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Author: Errol Miller

Most times we condemn partisan competition as divisive and negative because it is usually about looking after the party faithful without due consideration to fairness, ethics and the national good. Over the last several months there has been a rivalry between the Government and the Opposition concerning which is more committed to education and who came up with various ideas first. This rivalry reached a peak in the current Budget Debate. Last week the Leader of the Opposition made education the centrepiece of his presentation. This week the Prime Minister has responded in kind. Both presentations deserve careful study become passing judgment. Hence I will not attempt any analysis or comment on their content today. The pleasing aspect is the attention being paid to education. Certainly, this is nice and healthy partisan competition. The focus is on the nation’s survival.

What this apparently signals is that both Government and Opposition have finally come to the view that education requires more than ‘ceremonial platitude’ and deserves real cash to be devoted to it. Starting with 1977, when we had the crawling peg devaluation, the constant refrain that educators heard was that the service sectors had to hold strain while the productive sector was given resources that would generate economic recovery. But every time there seems to have been some small recovery there has been an even greater relapse and more demand on the public purse. This most recent is the megabucks bailout of the financial sector.

The positive side of this emerging national consensus on education is that the folly of neglecting this critical area of national development has finally been recognized. What has irritated me in the past has been that almost every taxation measure in the last 20 years has been justified on the basis that Government will be able to spend more on education. Yet, when one looks at the results, educational expenditure has declined in real terms. In 1974 we were spending nearly US$600 per child in high school. Currently, we are spending US$189. It is little wonder that only Guyana performs worse than us in the CXC examinations.

During the period of structural adjustment, education has not only stagnated it has retrogressed. The long-term means of taking us out of the crisis has been cut back. Hence after 20 years, the problem is even more entrenched.  It would appear that the penny-wise and pound-foolish aspect of this approach has finally come home to those to whom we have entrusted the Government, better late than never.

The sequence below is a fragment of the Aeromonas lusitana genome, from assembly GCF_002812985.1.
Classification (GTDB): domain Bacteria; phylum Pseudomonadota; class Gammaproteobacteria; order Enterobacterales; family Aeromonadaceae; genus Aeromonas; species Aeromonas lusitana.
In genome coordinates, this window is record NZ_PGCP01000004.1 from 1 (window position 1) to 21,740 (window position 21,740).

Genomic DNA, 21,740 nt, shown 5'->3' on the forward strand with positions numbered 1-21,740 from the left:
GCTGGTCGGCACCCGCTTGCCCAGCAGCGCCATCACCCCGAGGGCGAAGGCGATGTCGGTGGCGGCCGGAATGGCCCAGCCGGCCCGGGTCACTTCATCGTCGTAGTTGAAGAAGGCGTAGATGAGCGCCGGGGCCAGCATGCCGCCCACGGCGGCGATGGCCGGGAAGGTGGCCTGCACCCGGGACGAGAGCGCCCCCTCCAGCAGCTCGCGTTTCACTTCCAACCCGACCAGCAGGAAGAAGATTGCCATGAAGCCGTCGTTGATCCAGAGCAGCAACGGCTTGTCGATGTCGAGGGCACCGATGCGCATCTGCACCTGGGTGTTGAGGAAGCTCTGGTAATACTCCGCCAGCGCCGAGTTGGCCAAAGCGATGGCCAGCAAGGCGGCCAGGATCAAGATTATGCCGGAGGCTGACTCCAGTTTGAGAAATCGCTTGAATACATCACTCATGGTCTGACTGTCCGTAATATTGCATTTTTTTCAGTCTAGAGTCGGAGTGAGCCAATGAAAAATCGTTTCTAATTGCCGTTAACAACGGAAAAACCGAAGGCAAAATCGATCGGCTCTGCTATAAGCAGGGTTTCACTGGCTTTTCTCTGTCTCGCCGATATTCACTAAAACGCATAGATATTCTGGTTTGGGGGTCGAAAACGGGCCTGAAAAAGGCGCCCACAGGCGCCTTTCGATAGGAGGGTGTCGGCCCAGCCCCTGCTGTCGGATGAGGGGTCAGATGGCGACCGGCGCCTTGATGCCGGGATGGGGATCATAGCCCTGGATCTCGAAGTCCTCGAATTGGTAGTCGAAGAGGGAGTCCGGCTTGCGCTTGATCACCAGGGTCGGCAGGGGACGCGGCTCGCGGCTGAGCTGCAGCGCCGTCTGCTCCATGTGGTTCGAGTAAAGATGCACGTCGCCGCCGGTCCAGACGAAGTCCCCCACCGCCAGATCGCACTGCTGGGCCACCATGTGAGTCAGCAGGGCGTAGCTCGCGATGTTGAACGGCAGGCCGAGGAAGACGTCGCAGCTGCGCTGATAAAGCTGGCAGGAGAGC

As an educator, I am more than pleased with this turn of events. I am sure that most educators in the country share my sentiments. However, there are two worrying considerations.

First, we are in an election year. Clearly, education is going to be highlighted in the manifestos of all political parties. This nice partisan competition could be as much about winning votes as it is about advancing education. Votes, and not education, could be the bottom line.

Second, we are in the midst of a financial crisis with the bail-out of the financial and other sectors. The taxpayers will have to pay for this, after the elections, of course. Without a doubt, the axe is going to fall in the form of cutbacks in various areas of Government expenditure. Education is the largest area of Government expenditure apart from debt repayment. The strong possibility exists that future cuts in education could be one of the sources of paying for the bail-out. Education has suffered in the past when similar crunches have occurred.

In the debate on education that will surely follow the presentations of both the Prime Minister and Leader of the Opposition, one of the questions that all political parties need to be asked and answer is, should they be elected or re-elected, how will the next Government deal with the financing of the bail-out and the financing of education? Probably, partisan competition for our votes could extract a commitment to education that would really be nice.

April 23, 1997

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